DPW quizzed on minority contractors

Advocate staff photo by LIBBY ISENHOWER -- East Baton Rouge Parish Councilwoman Ronnie Edwards speaks to officials with East Baton Rouge Parish's finance department Monday during a meeting held to review the city-parish's budget for 2013.
Advocate staff photo by LIBBY ISENHOWER -- East Baton Rouge Parish Councilwoman Ronnie Edwards speaks to officials with East Baton Rouge Parish's finance department Monday during a meeting held to review the city-parish's budget for 2013.

East Baton Rouge Metro Council members quizzed Department of Public Works officials Monday night about its use of minority contractors for public works projects.

The questions came near the end of a nearly three-hour informational budget meeting, at which council members questioned public works officials, the head of the city-parish’s Finance Department and the parish attorney about their proposed 2013 budgets.

“What are we doing for DBE (disadvantaged business enterprise) participation?” Councilwoman Tara Wicker asked DPW officials.

Josh Crowe, a project manager for CH2M Hill, the program manager on the SSO program, said his company was working with an engineering firm in a mentor-protégé program for minority-owned businesses.

The firms spend time learning different aspects of how CH2M Hill conducts business while being awarded a subcontract on the project, interim DPW Director David Guillory said.

It takes firms about 12 to 18 months to go through the program, Guillory told the council.

The current minority-owned business being mentored is the second to go through the program, Guillory said, and DPW and CH2M Hill will be trying to add a third firm to the program soon.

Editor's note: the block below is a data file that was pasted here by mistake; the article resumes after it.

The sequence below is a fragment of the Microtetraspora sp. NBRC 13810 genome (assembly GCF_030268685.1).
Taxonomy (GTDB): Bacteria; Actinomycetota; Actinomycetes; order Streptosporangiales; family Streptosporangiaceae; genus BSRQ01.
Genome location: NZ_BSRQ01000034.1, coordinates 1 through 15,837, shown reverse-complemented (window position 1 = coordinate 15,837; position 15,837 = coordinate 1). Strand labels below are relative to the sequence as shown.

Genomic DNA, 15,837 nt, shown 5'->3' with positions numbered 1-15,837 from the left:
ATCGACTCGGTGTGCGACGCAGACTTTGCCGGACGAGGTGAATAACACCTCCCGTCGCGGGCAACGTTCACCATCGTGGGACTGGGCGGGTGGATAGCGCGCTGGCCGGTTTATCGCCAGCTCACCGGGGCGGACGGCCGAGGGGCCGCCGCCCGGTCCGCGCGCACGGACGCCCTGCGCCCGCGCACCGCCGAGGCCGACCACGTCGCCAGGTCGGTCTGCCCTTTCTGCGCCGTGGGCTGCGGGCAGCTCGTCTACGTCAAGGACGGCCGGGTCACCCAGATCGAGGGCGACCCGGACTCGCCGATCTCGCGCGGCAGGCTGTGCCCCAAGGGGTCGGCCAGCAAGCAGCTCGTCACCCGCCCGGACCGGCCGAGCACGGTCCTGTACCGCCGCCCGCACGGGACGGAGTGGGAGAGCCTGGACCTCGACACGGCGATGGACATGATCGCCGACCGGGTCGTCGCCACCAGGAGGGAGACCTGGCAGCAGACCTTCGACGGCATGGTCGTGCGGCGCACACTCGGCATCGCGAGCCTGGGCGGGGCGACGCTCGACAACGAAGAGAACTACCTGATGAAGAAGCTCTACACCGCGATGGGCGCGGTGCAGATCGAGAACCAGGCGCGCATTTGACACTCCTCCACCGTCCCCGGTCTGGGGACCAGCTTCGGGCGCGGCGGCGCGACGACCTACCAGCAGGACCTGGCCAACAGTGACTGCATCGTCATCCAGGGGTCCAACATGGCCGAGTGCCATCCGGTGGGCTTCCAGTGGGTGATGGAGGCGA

Crowe said CH2M Hill also worked with eight DBE firms on the real-estate acquisition side of the project.

After further questioning by Councilwoman Donna Collins-Lewis, Crowe said that approximately 20 percent of the contractors involved in the city-parish’s Sanitary Sewer Overflow program are minority-owned businesses.

Guillory stressed however, that though one in five contracts is a minority-owned business, the amount of money paid to those contractors is far less than 20 percent of the total dollars spent on the $1.4-billion project. Generally, the DBE’s “are smaller contractors,” Guillory said.

Guillory also said that the firm that oversees the parish’s Green Light Plan, CSRS Inc., is looking to implement a similar mentorship program.

William Daniel, who serves as Mayor-President Kip Holden’s chief administrative officer, said the city-parish explored the idea of adding a DBE-participation requirement to some city-parish contracts but found that posed legal problems.

Some other cities, such as Shreveport and New Orleans, had such requirements, but those were accomplished through state legislation in which East Baton Rouge Parish was not included, Daniel said.

The SSO program is a $1.4 billion, federally mandated sewer upgrade plan funded by a half-cent sales tax and sewer user fees.

Green Light Plan projects are financed by a voter approved half-cent sales tax for projects to alleviate traffic congestion.